The weekend is expected to bring some relief to parts of the South that have been smothered by a broiling heat wave. But the death toll will probably remain unclear for weeks, if not months: Even though heat-related illness is known to be a leading cause of death from weather or environmental events in the United States, getting an accurate count is difficult.
This is in part because the symptoms of heat-related illness can vary and worsen a patient’s underlying medical conditions, meaning heat-related deaths are often misclassified and thus undercounted, according to the Centers for Disease Control and Prevention.
To find the number of heat-related deaths in Travis County, Texas, for example, one would first have to wait a minimum of 30 days for medical examiner reports to be completed. The next step would be to find the number of cases in which the official cause of death was listed as hyperthermia, or abnormally high body temperature, said Hector Nieto, a county spokesman. But extreme heat can also contribute to a rise in other potentially fatal conditions, like heart failure, and those deaths may be missed.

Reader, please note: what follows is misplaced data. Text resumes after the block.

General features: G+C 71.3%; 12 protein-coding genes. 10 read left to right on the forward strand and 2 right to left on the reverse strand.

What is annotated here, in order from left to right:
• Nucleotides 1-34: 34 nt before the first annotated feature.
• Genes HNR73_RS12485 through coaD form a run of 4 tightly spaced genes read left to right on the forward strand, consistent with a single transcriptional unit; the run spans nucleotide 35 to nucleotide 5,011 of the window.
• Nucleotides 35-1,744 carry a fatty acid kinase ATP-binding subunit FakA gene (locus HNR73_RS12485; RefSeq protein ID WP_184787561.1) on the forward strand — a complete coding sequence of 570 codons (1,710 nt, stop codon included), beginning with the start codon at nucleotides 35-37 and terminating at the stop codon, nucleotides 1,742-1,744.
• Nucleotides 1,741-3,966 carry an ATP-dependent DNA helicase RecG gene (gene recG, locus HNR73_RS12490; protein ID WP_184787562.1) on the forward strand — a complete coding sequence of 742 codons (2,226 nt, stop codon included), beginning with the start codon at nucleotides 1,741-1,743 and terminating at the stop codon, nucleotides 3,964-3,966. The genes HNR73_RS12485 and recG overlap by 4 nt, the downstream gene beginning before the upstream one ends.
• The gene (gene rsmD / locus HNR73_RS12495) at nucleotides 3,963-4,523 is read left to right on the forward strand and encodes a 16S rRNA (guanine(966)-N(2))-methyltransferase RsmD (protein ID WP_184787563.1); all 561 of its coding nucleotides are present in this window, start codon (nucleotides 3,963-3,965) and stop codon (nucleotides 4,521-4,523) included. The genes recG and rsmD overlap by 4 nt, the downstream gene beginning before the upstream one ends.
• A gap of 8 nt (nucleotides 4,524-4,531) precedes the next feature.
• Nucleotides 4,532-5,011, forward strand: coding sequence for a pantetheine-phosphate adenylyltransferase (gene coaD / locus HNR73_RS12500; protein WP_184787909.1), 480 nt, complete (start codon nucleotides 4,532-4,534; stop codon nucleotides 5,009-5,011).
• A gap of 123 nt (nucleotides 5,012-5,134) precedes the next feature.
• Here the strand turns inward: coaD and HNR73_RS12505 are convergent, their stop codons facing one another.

The county medical examiner’s office categorizes deaths only by cause and manner, not by a potentially precipitating event, Mr. Nieto said. During the state’s brutal winter storm in 2021, it was “impossible for us” to give a winter storm death toll, he recalled. The medical examiner’s office could report only the total number of deaths around the time period, and “from there it was up to somebody else to interpret if that was a winter storm death,” he said.
Determining an accurate death toll can also be complicated in Texas because the vast majority of the state’s counties do not have their own medical examiners’ offices and rely on those in larger counties to determine cause of death.
There is also the more fundamental matter of a state’s willingness to report heat-related deaths, which the C.D.C. says are largely preventable. Texas has not reported a single heat-related death in its prisons since 2012, even though a dangerous lack of air-conditioning in many facilities has been a known problem for years. The Texas Department of Criminal Justice has recorded 32 inmate deaths in what has been a sweltering month. None so far have been attributed to excessive heat.